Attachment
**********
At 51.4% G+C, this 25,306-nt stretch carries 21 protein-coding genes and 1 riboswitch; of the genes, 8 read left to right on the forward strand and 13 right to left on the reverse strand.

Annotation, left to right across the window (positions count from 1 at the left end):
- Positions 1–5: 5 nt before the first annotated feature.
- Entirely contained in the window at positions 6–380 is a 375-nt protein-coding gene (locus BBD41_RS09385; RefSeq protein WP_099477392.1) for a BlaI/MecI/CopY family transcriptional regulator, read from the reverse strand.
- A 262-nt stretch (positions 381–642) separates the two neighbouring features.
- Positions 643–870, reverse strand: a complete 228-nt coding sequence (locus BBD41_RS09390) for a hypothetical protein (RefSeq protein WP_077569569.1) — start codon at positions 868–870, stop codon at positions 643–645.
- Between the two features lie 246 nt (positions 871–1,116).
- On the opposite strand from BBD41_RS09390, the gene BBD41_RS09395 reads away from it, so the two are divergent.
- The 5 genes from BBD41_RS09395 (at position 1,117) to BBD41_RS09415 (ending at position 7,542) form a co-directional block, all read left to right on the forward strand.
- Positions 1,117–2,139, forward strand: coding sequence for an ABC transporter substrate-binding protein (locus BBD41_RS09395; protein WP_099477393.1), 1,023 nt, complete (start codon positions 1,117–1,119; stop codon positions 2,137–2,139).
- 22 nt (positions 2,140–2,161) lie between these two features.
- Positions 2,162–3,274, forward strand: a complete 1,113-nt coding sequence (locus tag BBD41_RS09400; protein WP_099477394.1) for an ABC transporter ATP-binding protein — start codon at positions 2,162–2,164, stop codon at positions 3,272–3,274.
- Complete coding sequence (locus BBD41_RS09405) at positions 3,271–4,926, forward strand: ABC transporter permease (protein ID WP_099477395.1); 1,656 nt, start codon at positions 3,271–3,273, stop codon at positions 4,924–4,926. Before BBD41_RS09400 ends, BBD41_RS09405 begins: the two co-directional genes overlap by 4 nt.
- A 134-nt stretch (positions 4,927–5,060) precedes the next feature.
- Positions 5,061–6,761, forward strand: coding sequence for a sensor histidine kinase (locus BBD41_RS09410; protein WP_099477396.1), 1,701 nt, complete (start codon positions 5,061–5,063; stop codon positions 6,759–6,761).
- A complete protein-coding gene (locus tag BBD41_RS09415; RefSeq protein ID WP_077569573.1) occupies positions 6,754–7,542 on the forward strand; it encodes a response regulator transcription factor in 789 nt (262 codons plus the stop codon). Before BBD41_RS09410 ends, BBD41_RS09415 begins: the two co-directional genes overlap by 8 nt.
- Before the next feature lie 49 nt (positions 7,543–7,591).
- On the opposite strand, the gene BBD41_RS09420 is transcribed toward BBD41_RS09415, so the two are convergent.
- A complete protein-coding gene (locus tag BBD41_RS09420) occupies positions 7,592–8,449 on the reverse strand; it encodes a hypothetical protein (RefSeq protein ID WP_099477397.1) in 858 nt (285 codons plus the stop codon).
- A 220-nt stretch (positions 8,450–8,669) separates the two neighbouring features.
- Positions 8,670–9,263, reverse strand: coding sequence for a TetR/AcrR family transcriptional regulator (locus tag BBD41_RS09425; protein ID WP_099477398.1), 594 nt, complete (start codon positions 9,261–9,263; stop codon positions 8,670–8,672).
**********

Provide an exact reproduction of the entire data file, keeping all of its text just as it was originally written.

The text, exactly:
At 51.4% G+C, this 25,306-nt stretch carries 21 protein-coding genes and 1 riboswitch; of the genes, 8 read left to right on the forward strand and 13 right to left on the reverse strand.

Annotation, left to right across the window (positions count from 1 at the left end):
- Positions 1–5: 5 nt before the first annotated feature.
- Entirely contained in the window at positions 6–380 is a 375-nt protein-coding gene (locus BBD41_RS09385; RefSeq protein WP_099477392.1) for a BlaI/MecI/CopY family transcriptional regulator, read from the reverse strand.
- A 262-nt stretch (positions 381–642) separates the two neighbouring features.
- Positions 643–870, reverse strand: a complete 228-nt coding sequence (locus BBD41_RS09390) for a hypothetical protein (RefSeq protein WP_077569569.1) — start codon at positions 868–870, stop codon at positions 643–645.
- Between the two features lie 246 nt (positions 871–1,116).
- On the opposite strand from BBD41_RS09390, the gene BBD41_RS09395 reads away from it, so the two are divergent.
- The 5 genes from BBD41_RS09395 (at position 1,117) to BBD41_RS09415 (ending at position 7,542) form a co-directional block, all read left to right on the forward strand.
- Positions 1,117–2,139, forward strand: coding sequence for an ABC transporter substrate-binding protein (locus BBD41_RS09395; protein WP_099477393.1), 1,023 nt, complete (start codon positions 1,117–1,119; stop codon positions 2,137–2,139).
- 22 nt (positions 2,140–2,161) lie between these two features.
- Positions 2,162–3,274, forward strand: a complete 1,113-nt coding sequence (locus tag BBD41_RS09400; protein WP_099477394.1) for an ABC transporter ATP-binding protein — start codon at positions 2,162–2,164, stop codon at positions 3,272–3,274.
- Complete coding sequence (locus BBD41_RS09405) at positions 3,271–4,926, forward strand: ABC transporter permease (protein ID WP_099477395.1); 1,656 nt, start codon at positions 3,271–3,273, stop codon at positions 4,924–4,926. Before BBD41_RS09400 ends, BBD41_RS09405 begins: the two co-directional genes overlap by 4 nt.
- A 134-nt stretch (positions 4,927–5,060) precedes the next feature.
- Positions 5,061–6,761, forward strand: coding sequence for a sensor histidine kinase (locus BBD41_RS09410; protein WP_099477396.1), 1,701 nt, complete (start codon positions 5,061–5,063; stop codon positions 6,759–6,761).
- A complete protein-coding gene (locus tag BBD41_RS09415; RefSeq protein ID WP_077569573.1) occupies positions 6,754–7,542 on the forward strand; it encodes a response regulator transcription factor in 789 nt (262 codons plus the stop codon). Before BBD41_RS09410 ends, BBD41_RS09415 begins: the two co-directional genes overlap by 8 nt.
- Before the next feature lie 49 nt (positions 7,543–7,591).
- On the opposite strand, the gene BBD41_RS09420 is transcribed toward BBD41_RS09415, so the two are convergent.
- A complete protein-coding gene (locus tag BBD41_RS09420) occupies positions 7,592–8,449 on the reverse strand; it encodes a hypothetical protein (RefSeq protein ID WP_099477397.1) in 858 nt (285 codons plus the stop codon).
- A 220-nt stretch (positions 8,450–8,669) separates the two neighbouring features.
- Positions 8,670–9,263, reverse strand: coding sequence for a TetR/AcrR family transcriptional regulator (locus tag BBD41_RS09425; protein ID WP_099477398.1), 594 nt, complete (start codon positions 9,261–9,263; stop codon positions 8,670–8,672).